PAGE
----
Bolivia’s cocaleros have long been at the center of some of the country’s most serious conflicts, but usually those conflicts have been with coca eradication efforts backed by the U.S. and the DEA. Now with the DEA gone and the U.S. largely out of the picture, those growing Bolivia’s expanding coca crop are at the center of a new set of conflicts, very different ones.
Earlier this month it was the cocaleros vs. the monkeys, or more specifically the world famous Chapare animal reserve, Parque Machia. The park just outside of Villa Tunari is known for its overly-friendly monkeys (they’ll happily pick your pocket while pretending to cozy up) and collection of young foreign volunteers who tend to the large variety of protected wildlife that live there. Two weeks ago some of those volunteers were using a well-known Bolivian protest tactic, the road blockade, to try to stop construction of a new highway through the park. Critics claim that the new road between Villa Tunari and Central Copacabana is about more than local transportation convenience, but to make it easier to move around the region’s growing coca crop.
President Morales, who counts the cocaleros as his most loyal political base, has agreed to a temporary halt to the road to study environmentalists’ concerns. But angry cocaleros in Central Copacabana are now threatening to reopen the road by force. Here is a report by some of the Parque Machia volunteers.
On Saturday in Isiboro National Park in Beni the conflict over expanded coca growing turned deadly. The park, home to the Yuracare Indians, had been encroached on by a growing group of cocalero “colonies” which, according to the Yuracare, have been clear-cutting forests to make room for the growing of the green leaf that is also the root ingredient of cocaine.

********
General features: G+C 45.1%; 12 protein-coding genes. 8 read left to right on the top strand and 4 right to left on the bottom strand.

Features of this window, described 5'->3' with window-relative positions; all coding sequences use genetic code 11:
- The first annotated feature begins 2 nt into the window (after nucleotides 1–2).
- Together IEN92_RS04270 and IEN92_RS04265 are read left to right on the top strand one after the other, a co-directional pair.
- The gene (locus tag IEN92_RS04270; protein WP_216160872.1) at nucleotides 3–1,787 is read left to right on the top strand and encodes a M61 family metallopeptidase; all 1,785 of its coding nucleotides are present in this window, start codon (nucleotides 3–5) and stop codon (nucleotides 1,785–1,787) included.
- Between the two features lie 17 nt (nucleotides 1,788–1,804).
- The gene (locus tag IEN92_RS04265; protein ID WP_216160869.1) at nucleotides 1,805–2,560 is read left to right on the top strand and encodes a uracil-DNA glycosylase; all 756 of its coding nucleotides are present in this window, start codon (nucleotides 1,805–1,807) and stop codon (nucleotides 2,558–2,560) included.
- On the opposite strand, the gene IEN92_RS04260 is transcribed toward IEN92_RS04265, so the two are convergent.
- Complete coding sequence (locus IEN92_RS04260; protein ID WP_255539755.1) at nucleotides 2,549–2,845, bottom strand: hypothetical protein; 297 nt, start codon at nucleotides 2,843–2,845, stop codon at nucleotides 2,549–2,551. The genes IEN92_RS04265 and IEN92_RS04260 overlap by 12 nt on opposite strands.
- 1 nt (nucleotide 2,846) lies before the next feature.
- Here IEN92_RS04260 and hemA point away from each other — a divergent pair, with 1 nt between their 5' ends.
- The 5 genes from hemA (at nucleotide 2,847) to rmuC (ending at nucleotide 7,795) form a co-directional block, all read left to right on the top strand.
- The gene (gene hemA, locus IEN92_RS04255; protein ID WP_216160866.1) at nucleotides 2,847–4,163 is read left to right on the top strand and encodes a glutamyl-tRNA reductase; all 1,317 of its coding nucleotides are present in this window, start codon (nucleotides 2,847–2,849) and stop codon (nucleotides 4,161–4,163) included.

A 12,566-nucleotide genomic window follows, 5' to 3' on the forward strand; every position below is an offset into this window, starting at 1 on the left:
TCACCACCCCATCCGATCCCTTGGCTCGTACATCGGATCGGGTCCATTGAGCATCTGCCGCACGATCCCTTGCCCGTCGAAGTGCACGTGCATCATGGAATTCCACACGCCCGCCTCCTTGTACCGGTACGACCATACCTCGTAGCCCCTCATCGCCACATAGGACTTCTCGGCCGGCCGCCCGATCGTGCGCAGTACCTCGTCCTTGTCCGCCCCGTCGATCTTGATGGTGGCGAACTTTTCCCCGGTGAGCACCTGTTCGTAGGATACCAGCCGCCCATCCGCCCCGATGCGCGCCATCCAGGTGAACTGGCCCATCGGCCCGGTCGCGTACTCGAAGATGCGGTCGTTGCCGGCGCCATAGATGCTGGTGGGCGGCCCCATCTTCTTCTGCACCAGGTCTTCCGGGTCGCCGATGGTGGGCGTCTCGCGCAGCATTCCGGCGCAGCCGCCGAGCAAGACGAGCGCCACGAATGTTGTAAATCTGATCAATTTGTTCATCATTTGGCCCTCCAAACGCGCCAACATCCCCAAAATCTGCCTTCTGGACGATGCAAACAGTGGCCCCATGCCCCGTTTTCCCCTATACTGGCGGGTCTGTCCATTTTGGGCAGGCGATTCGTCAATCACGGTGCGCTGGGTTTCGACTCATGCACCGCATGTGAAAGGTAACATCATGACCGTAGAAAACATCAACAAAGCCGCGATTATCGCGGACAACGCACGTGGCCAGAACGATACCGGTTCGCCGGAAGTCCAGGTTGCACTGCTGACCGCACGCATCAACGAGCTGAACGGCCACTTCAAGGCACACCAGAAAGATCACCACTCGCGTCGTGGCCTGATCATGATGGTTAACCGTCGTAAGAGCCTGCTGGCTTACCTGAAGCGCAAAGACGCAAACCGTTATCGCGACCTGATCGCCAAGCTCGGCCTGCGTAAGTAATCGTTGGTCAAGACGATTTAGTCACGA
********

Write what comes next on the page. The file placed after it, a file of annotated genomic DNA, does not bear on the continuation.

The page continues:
According to news reports, over the weekend the Yuracare took matters into their own hands and tried to move the cocaleros out by force, sparking a conflict that left at least one person dead and others severely injured. The details of the fighting are still sketchy but it appears that police sent in from Cochabamba and elsewhere to stop the conflict were ill-prepared and many were left injured as well.
The coca issue is a complicated one and we have written about it many times here on the Blog. On the one hand not all coca grown in Bolivia is used to produce cocaine and there are many non-narcotic uses (I am drinking coca tea as I write this) that could be expanded if exportation of non-narcotic coca products were made legal. And it is true that in the name of the War on Drugs that thousands of innocents have been jailed to boost arrest statistics aimed at keeping Washington happy.
That said, it is also true that stories are widespread here about cocaine labs taking over the hills above Cochabamba and about foreigners moving in to take advantage of a coca-growing environment that has become much looser.
Now it has come to a violent conflict – not the first – between indigenous people defending their land and coca growers looking for new land to cultivate. That should give all those looking at this issue pause to look beyond the rhetoric from all sides and closer at the reality of what is happening on the ground and what it means.
[Note: The Blog will be on a break until Friday.]